A team led by an Indian-origin scientist in Australia SS Vasan has grown the first batch of the virus in a laboratory to create a vaccine against the deadly novel coronavirus (nCov), which has claimed more than 600 lives in China and infected 30,000 others.
Chinese health officials said on Friday that the death toll from coronavirus had risen to 636 on the mainland with 69 new deaths reported until Thursday midnight.
More than 31,000 are now infected with the disease across China with Hubei reporting 2447 new cases on Thursday; the central Chinese province alone now has 22,112 cases.
This first batch of the virus was developed in a high-security lab at the Commonwealth Scientific and Industrial Research Organisation (CSIRO), Australia’s leading scientific agency, by SS Vasan and his team.
Vasan’s team got a from the major breakthrough at Melbourne’s Doherty Institute, where scientists grew a sample of coronavirus in the lab. Researchers at Doherty Institute were able to isolate the virus from a human sample.
CSIRO’s work is of high importance as it takes a high scale to conduct preclinical trials.
“Undertaken at our secure Australian Animal Health Laboratory (AAHL) high-containment facility, our research will help to determine the characteristics of the current virus – a key step in developing a new vaccine,” CSIRO said in a statement.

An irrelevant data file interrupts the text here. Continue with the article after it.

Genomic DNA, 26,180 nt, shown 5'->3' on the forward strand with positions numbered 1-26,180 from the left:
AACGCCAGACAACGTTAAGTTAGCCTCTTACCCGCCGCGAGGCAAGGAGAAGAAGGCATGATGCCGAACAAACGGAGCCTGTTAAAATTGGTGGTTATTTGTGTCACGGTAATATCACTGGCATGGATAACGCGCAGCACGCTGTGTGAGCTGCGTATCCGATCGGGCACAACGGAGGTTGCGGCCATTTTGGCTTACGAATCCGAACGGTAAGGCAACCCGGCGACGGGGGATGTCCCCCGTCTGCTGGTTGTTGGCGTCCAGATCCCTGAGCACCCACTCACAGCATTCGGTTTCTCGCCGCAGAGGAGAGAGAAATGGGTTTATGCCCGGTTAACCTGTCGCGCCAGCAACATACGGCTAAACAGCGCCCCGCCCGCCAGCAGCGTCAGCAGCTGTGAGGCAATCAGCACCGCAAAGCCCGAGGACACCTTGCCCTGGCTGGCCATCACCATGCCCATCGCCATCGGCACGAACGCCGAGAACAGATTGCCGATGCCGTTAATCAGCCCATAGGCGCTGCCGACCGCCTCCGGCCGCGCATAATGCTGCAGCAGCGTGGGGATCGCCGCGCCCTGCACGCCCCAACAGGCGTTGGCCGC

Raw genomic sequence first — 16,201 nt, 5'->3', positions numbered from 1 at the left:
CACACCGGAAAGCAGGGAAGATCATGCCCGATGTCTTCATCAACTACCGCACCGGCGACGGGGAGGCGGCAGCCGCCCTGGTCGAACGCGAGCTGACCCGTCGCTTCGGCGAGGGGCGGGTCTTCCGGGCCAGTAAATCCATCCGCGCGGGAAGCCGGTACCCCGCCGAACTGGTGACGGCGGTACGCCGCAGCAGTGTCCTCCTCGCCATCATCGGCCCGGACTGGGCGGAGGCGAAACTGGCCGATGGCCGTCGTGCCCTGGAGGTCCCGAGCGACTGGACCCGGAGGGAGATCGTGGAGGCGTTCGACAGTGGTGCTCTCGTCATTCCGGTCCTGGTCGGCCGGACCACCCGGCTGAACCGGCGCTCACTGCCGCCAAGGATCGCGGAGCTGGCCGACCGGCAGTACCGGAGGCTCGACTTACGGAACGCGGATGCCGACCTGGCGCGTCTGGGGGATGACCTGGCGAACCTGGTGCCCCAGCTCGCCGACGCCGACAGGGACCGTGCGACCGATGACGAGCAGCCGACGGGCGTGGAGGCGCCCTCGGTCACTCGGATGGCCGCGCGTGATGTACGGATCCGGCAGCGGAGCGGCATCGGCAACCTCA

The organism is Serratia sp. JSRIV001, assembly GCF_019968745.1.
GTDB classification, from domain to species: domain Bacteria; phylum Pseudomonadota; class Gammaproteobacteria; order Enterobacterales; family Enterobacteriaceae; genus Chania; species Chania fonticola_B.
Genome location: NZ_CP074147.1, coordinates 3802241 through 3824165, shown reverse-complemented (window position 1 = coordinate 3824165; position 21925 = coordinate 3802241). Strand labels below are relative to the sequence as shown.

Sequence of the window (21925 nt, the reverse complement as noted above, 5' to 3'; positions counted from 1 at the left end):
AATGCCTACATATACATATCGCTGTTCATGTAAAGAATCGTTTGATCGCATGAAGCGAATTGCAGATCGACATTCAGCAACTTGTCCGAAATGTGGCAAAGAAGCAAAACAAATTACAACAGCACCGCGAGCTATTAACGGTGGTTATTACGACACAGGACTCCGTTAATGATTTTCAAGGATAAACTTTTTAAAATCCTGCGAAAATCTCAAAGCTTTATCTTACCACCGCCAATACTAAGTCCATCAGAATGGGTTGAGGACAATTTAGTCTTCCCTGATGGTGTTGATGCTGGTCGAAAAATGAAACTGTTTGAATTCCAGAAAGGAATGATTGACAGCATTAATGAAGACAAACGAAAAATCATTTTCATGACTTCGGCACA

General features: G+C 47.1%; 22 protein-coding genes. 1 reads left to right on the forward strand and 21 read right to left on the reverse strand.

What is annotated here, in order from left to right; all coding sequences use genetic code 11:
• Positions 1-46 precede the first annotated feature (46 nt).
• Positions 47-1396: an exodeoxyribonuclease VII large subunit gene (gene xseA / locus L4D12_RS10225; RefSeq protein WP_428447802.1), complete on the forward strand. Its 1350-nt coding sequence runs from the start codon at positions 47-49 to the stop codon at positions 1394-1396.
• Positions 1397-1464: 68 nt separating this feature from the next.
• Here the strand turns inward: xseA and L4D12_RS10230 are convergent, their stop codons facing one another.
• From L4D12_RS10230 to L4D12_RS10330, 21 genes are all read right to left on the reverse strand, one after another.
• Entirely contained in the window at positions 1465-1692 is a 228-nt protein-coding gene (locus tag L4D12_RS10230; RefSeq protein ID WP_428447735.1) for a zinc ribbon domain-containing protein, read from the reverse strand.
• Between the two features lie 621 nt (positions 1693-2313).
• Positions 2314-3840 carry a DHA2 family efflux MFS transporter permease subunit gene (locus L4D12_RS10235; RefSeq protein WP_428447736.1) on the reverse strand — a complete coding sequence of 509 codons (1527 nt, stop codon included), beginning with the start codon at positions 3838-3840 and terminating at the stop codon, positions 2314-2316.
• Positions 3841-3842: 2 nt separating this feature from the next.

“The research aims to paint a clearer picture of the new coronavirus, including how long it takes to develop and replicate, how it impacts on the respiratory system and how it can be transmitted,” it added.
A Rhodes scholar at the University of Oxford, Vasan is an alumnus of Birla Institute of Technology and Science, Pilani and Bengaluru’s Indian Institute of Science (IISc).
Vasan has also worked on dengue, zika and chikungunya prior to nCov.
Reports said that CSIRO scientists are aiming to hit a 16-week deadline to test a vaccine for the coronavirus on humans, with any vaccine first tested on ferrets.
The viral outbreak is believed to have originated in central China late last year and now more than 240 cases have emerged in two dozen countries.
Local governments across China have locked down cities of tens of millions of people in response to the crisis.